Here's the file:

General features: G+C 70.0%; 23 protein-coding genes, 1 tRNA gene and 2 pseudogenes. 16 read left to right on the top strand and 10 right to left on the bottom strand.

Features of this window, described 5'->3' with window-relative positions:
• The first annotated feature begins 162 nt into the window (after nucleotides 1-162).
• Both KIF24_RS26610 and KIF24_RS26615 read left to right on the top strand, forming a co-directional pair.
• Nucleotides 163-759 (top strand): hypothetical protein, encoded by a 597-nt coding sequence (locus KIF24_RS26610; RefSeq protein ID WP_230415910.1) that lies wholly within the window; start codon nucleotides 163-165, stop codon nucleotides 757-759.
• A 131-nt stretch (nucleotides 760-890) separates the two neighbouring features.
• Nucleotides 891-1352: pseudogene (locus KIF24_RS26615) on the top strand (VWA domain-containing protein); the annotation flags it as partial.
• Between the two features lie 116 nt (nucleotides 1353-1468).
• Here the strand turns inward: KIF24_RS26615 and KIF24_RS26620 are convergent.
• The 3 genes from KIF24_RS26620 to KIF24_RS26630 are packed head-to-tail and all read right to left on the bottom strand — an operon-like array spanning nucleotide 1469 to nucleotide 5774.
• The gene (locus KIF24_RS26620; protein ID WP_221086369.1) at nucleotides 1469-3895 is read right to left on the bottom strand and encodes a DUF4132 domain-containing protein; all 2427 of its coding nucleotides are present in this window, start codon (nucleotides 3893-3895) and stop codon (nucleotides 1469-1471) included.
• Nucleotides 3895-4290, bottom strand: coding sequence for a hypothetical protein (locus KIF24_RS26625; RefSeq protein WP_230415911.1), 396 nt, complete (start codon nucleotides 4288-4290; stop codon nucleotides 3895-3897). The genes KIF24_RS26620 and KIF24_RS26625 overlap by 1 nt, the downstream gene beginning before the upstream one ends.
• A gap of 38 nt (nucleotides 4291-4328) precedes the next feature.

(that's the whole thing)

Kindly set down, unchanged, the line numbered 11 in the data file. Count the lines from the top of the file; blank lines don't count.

• The gene (locus KIF24_RS26620; protein ID WP_221086369.1) at nucleotides 1469-3895 is read right to left on the bottom strand and encodes a DUF4132 domain-containing protein; all 2427 of its coding nucleotides are present in this window, start codon (nucleotides 3893-3895) and stop codon (nucleotides 1469-1471) included.